Survey: Antisemitism in Europe Worsened in Last Five Years

Jews - A man walks by graves vandalised with swastikas at the Jewish cemetery in Quatzenheim, on February 19, 2019, on the day of a nationwide marches against a rise in anti-Semitic attacks. - Around 80 graves have been vandalised at the Jewish cemetery in the village of Quatzenheim, close …

The stain of antisemitism in Europe has grown in the last five years and the situation is predicted to get even worse, a European Union report reveals.

The E.U. Agency for Fundamental Rights announced the results Thursday of a survey of 2,700 European Jews aged between 16 and 34 and found 44 percent have experienced harassment due to their faith and don’t wear clothing identified with their religion because of safety fears.

Although young Jews in Europe are more exposed to antisemitism than their elders — by about 12 percent — the vast majority also declared a strong attachment to their Jewish identity.

“Young Jewish Europeans are very attached to their Jewish identity,” E.U. Commissioner for Justice, Consumers and Gender Equality, Věra Jourová noted.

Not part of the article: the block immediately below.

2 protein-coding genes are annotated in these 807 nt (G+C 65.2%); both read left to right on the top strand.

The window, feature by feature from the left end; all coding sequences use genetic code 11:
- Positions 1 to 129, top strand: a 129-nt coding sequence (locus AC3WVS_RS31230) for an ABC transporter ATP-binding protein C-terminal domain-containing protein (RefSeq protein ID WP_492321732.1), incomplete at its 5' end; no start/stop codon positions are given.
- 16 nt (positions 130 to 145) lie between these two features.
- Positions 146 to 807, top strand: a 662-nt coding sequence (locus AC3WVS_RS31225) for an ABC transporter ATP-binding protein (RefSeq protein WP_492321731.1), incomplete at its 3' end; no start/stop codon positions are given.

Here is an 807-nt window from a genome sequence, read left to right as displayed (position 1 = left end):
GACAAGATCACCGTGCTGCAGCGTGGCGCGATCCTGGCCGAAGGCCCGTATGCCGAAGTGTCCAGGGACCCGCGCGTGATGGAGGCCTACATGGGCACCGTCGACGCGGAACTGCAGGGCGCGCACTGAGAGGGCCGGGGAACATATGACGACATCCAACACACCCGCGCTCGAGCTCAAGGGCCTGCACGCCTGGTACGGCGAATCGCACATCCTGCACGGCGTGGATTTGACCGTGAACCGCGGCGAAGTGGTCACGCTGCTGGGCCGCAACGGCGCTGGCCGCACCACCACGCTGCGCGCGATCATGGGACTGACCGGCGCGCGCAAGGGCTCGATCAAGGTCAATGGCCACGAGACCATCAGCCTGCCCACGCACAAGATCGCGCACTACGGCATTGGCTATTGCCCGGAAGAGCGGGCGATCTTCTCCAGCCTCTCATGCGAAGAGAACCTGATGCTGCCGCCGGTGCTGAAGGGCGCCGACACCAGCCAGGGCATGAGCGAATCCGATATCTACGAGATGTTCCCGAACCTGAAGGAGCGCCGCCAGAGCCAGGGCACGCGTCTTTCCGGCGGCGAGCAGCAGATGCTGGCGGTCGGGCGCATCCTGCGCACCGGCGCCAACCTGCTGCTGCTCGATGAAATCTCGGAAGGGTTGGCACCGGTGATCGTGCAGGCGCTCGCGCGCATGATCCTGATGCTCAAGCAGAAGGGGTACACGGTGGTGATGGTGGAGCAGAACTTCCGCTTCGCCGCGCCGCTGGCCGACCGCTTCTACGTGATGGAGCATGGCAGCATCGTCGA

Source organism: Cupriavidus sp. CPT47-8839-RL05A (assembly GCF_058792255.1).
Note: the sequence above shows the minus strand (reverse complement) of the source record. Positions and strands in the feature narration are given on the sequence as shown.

“I am saddened that they fear for their security in Europe, do not dare to wear a kippah and some even consider emigrating,” the E.U. official said.

Of those who experienced harassment, 80 percent said they don’t report it — and less than half said their government is adequately protecting them. Just 17 percent said their governments are effectively fighting the problem.

The E.U. report is the second in six months to shine a light on growing antisemitism in Europe.

As Breitbart Jerusalem reported last December,  nearly 90 percent of European Jews feel antisemitism has been on the rise since 2013 and close to 40 percent say they have considered leaving their home countries, a European Union poll — the largest of its kind in the world — revealed.

That poll also showed 30 percent of respondents as having said they were harassed for being Jewish at least once in the past year.

Of those who experienced antisemitic incidents, 30 percent said the perpetrator was “someone with an extremist Muslim view” and 21 percent said the attacker had been “someone with a leftwing political view.”

Of those considering emigration, two-thirds said they would move to Israel.  Jews in France, Britain, Germany and Sweden experienced the biggest jump in anti-Semitism over the past five years.

In Britain, four out of five Jews said antisemitism was a major problem in politics.

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